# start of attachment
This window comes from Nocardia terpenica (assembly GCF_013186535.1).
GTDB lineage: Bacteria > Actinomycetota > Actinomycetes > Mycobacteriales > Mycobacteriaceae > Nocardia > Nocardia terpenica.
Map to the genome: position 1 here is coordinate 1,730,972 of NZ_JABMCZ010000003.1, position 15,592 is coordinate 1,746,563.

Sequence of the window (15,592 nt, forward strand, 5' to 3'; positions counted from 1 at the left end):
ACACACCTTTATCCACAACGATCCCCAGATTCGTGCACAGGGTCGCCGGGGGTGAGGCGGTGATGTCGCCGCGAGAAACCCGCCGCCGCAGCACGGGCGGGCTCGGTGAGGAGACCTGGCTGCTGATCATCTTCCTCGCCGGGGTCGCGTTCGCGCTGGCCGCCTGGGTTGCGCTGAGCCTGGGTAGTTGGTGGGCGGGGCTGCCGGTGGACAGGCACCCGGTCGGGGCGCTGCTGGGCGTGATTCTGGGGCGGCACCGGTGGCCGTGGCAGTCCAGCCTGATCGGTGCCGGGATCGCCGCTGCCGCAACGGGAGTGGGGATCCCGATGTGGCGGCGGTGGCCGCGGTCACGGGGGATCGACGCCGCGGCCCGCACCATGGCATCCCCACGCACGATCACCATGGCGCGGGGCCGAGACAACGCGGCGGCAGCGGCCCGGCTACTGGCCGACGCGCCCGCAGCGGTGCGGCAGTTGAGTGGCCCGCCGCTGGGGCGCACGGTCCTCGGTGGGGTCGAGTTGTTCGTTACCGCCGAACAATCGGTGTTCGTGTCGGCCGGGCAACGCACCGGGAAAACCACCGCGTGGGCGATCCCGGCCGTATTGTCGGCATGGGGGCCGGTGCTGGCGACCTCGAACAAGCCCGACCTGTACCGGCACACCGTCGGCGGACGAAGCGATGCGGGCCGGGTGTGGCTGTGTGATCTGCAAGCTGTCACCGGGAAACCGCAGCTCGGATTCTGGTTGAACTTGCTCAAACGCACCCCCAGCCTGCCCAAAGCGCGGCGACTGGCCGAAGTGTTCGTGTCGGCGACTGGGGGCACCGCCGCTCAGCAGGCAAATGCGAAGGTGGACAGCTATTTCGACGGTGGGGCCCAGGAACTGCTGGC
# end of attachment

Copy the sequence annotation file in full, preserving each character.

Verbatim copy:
This window comes from Nocardia terpenica (assembly GCF_013186535.1).
GTDB lineage: Bacteria > Actinomycetota > Actinomycetes > Mycobacteriales > Mycobacteriaceae > Nocardia > Nocardia terpenica.
Map to the genome: position 1 here is coordinate 1,730,972 of NZ_JABMCZ010000003.1, position 15,592 is coordinate 1,746,563.

Sequence of the window (15,592 nt, forward strand, 5' to 3'; positions counted from 1 at the left end):
ACACACCTTTATCCACAACGATCCCCAGATTCGTGCACAGGGTCGCCGGGGGTGAGGCGGTGATGTCGCCGCGAGAAACCCGCCGCCGCAGCACGGGCGGGCTCGGTGAGGAGACCTGGCTGCTGATCATCTTCCTCGCCGGGGTCGCGTTCGCGCTGGCCGCCTGGGTTGCGCTGAGCCTGGGTAGTTGGTGGGCGGGGCTGCCGGTGGACAGGCACCCGGTCGGGGCGCTGCTGGGCGTGATTCTGGGGCGGCACCGGTGGCCGTGGCAGTCCAGCCTGATCGGTGCCGGGATCGCCGCTGCCGCAACGGGAGTGGGGATCCCGATGTGGCGGCGGTGGCCGCGGTCACGGGGGATCGACGCCGCGGCCCGCACCATGGCATCCCCACGCACGATCACCATGGCGCGGGGCCGAGACAACGCGGCGGCAGCGGCCCGGCTACTGGCCGACGCGCCCGCAGCGGTGCGGCAGTTGAGTGGCCCGCCGCTGGGGCGCACGGTCCTCGGTGGGGTCGAGTTGTTCGTTACCGCCGAACAATCGGTGTTCGTGTCGGCCGGGCAACGCACCGGGAAAACCACCGCGTGGGCGATCCCGGCCGTATTGTCGGCATGGGGGCCGGTGCTGGCGACCTCGAACAAGCCCGACCTGTACCGGCACACCGTCGGCGGACGAAGCGATGCGGGCCGGGTGTGGCTGTGTGATCTGCAAGCTGTCACCGGGAAACCGCAGCTCGGATTCTGGTTGAACTTGCTCAAACGCACCCCCAGCCTGCCCAAAGCGCGGCGACTGGCCGAAGTGTTCGTGTCGGCGACTGGGGGCACCGCCGCTCAGCAGGCAAATGCGAAGGTGGACAGCTATTTCGACGGTGGGGCCCAGGAACTGCTGGC